The Sacred Valley of Peru

“The reasons the Incas called this the ‘Sacred Valley’ are all around you. Discover them in each of our explorations.”

So read the welcome note left on a desk in our hotel room. It rang true: The mountains and fields and Incan terraces surrounding the hotel amounted to quite an awe-inspiring scene.

I’m not sure I was even aware of the Sacred Valley of Peru prior to this trip. I knew about Machu Picchu, and I suppose if you had mentioned the Incan empire, I would have had vague awareness of the history. But five days of hiking and biking around the valley guided by experts brought the history and culture to life. The history of the Incan trails is pretty interesting, and it’s cool to be able to still walk on many of the trails, many of which were built over 500 years ago.

Most intriguing to me was how the Incas saw God in nature. Mountains were God. Trees were God. Rain was God. Many of us feel a sense of awe in nature. Turning that sense of awe into a full religious fervor is something else entirely. Archaeoastronomy is apparently the study of “how ancient peoples incorporated the sun, moon and stars into their daily lives.” The religious connection to the mountains is multiplied by Peru’s insane weather. As someone told Mark Adams in his book below, “I was in the Sacred Valley in 1983 when a hailstorm knocked out ninety percent of the corn crop in fifteen minutes…So if your perception is that the mountains control weather, you’re going to try to make those mountains happy.”

Machu Picchu itself is a sight to behold. Of course, it’s famous, so it’s crawling with people, which distracts a bit from the sacred vibe. It’s still awe-inspiring to see a mini stone city nestled amidst the Andes. And it’s hard to imagine thousands of men carrying thousands of heavy stones to build the buildings, with no modern stone carving tools. The purpose of Machu Picchu is debated among archeologists and historians to this day. Maybe it was a mini temple. Maybe it was simply the home of the Inca. Maybe it was meant as a stop on a longer pilgrimage. Who knows.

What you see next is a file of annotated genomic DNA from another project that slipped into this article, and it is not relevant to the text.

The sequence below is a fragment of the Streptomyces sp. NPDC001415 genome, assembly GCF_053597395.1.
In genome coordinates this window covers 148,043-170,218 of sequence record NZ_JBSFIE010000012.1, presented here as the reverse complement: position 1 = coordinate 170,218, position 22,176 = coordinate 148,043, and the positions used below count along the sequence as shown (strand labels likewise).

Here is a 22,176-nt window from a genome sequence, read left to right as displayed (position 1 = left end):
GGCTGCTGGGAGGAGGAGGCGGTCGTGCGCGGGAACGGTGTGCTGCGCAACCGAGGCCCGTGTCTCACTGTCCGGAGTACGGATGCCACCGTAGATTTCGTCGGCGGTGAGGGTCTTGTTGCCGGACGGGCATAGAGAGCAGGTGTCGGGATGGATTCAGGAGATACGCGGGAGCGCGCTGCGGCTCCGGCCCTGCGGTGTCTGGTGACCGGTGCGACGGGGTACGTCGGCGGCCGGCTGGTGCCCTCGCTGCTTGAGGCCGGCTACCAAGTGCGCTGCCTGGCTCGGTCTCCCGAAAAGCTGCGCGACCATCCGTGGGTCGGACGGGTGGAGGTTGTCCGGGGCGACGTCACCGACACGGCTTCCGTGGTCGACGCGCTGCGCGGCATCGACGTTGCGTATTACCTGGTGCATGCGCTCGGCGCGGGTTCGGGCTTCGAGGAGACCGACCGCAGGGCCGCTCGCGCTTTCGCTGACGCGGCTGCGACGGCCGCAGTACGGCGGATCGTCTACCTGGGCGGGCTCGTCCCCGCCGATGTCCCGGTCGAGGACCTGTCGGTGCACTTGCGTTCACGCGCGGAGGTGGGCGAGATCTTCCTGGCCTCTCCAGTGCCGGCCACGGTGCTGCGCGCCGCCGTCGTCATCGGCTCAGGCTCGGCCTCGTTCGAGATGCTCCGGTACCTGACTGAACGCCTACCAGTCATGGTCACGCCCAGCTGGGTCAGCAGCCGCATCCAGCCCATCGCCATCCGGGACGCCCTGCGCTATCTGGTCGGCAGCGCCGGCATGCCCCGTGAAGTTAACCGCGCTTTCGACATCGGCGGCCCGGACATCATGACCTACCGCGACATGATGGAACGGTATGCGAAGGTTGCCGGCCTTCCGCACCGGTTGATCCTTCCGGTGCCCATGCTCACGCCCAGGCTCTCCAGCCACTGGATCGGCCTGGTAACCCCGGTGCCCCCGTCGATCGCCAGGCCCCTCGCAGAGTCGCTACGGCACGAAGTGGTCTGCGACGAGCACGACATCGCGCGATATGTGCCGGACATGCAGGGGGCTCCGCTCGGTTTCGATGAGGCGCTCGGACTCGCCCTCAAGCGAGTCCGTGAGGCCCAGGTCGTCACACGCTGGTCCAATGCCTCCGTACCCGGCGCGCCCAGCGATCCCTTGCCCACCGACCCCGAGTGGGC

In Johan Reinhard’s book — quoted by Mark Adams in the book I link to below — he suggests that “trying to understand places like Machu Picchu and Vitcos as individual, self-contained sites misses a larger point. These monuments were built in relation to the sun, the stars, the mountains—and to one another.”

There are many microclimates in the Valley, and hikes, bike rides, and car tours available at different elevations. On our last day, we climbed to 14,000 feet and experienced a moonscape-like set of lakes and paddies nestled in the the high Andes mountains. There were no other people; just alpacas and shepherds. The whole scene felt quite distinct from the river trails in the basin of the valley.

Overall, I’d rank this part of Peru up there in terms of outdoor activities combined with historical interestingness. (Note that the city of Lima is generally not a recommended stop for tourists and my one day there on the way home didn’t move me to challenge that recommendation.)

The book “Turn Right at Machu Picchu” by Mark Adams is a really engaging tour through Peru and the Sacred Valley from a modern travel writer. The first 20% is slow going, but the last 80% was excellent. Recommended reading if you’re traveling to Peru and aren’t aware of Hiram Bingham’s explorations. Here are some highlights from my Kindle reading of the book:


Measured in square miles, the country is not especially large. On a globe it looks like a swollen California. Within that space, though, are twenty-thousand-foot peaks, the world’s deepest canyon (twice as deep as the Grand Canyon), unmapped Amazon jungle and the driest desert on earth. Peru is an equatorial country that depends on glaciers for drinking water. It’s one of the world’s hot spots for seismic and volcanic activity. (Both Lima and Cusco have been leveled by earthquakes; the country’s second-largest city, Arequipa, sits beneath a smoking peak that could blow its top at any time.) Scientists have calculated that there are thirty-four types of climatic zones on the face of the earth. Peru has twenty of them.

“But if the mules do get in front, let them go because they’re stupid and they do stupid things. Of course you know not to stand within”—here he spread his arms wide—“of a mule. I saw a kid a few weeks ago with a hole kicked in the side of his head. He’ll probably get better because he’s a kid. I’ve seen adults with dented skulls that are never going to heal.”

When Bingham saw [Machu Picchu], it was largely in ruins, torn apart by Spanish religious fanatics infuriated by Inca paganism and generations of Andean treasure seekers looking for Inca gold.